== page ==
Gifts and Wages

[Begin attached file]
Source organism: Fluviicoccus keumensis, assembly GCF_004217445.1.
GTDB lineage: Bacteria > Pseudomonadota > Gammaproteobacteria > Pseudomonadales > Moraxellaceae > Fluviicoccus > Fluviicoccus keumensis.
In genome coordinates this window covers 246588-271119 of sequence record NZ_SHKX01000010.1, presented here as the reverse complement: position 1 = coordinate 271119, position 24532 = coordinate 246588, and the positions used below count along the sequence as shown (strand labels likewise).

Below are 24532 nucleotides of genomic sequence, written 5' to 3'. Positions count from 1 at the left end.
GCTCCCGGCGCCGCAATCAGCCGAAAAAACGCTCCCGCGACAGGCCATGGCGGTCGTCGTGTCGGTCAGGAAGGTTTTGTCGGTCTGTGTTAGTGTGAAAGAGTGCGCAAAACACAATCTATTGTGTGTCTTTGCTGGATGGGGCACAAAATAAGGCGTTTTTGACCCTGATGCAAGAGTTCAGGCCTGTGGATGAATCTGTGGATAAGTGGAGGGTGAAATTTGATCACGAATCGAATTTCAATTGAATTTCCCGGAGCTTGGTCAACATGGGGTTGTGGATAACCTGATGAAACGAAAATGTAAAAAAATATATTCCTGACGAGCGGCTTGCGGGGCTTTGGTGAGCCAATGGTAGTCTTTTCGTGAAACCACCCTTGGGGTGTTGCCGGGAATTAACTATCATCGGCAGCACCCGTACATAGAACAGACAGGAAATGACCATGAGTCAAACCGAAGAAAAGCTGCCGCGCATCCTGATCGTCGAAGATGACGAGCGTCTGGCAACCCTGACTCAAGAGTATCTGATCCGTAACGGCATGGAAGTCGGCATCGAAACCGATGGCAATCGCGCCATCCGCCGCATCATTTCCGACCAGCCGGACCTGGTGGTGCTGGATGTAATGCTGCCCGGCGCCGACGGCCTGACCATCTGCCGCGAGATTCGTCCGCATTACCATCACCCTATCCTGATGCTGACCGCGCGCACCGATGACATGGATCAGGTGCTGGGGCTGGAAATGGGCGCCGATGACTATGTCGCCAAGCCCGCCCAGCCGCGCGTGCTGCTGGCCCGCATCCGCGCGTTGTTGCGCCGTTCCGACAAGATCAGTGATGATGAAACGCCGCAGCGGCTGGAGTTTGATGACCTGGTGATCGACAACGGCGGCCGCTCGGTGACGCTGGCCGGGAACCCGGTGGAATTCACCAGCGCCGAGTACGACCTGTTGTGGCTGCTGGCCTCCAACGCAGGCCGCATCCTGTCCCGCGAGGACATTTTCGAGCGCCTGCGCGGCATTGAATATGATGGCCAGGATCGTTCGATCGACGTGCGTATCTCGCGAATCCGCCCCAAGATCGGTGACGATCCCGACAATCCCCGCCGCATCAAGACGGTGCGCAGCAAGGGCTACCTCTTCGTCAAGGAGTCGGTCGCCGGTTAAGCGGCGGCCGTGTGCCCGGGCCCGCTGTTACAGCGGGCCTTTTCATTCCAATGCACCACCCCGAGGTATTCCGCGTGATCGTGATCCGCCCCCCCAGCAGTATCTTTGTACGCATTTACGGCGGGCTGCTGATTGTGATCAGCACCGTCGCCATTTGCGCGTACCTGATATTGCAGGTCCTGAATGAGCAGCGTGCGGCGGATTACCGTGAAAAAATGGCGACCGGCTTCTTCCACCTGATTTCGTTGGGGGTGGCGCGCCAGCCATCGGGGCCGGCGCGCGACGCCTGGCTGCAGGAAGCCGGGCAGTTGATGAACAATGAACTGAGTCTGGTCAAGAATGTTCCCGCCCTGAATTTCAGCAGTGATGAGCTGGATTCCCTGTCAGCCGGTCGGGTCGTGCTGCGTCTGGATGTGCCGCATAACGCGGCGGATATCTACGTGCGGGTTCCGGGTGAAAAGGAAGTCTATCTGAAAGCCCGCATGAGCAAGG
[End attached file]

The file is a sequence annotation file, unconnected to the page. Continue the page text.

On October 31, 1517, Martin Luther nailed his Ninety-five Theses to the door of the Castle Church in Wittenberg. This was the 16th Century version of the church website or announcement board. But the symbolism is significant. The Theses were attacking the Church’s teaching on indulgences; sin was not something that could be bought off, Luther was arguing. Indulgences, part of the whole system of ritual paybacks, turned the Christian life into a mechanical routine instead of a personal faith in the grace of God. Luther understood the difference between gifts and wages. This is what Paul was teaching in Romans 6. In Chapter 5, Paul declared our justification from sin through the righteousness of Christ. In Chapter 6, he goes on to speak of our sanctification in Christ; that as by the righteousness of Christ we have been delivered from the guilt and penalty of sin, so by the power and life of Christ in us we are delivered from the dominion of sin, so as not to live any longer in it. The Reformation took the Church, wandering in the desert of works, and threw us into the ocean of God’s grace and mercy. This little verse reminds us that being reformed means we are dripping with grace, through which now our lives are characterized – by grace through faith.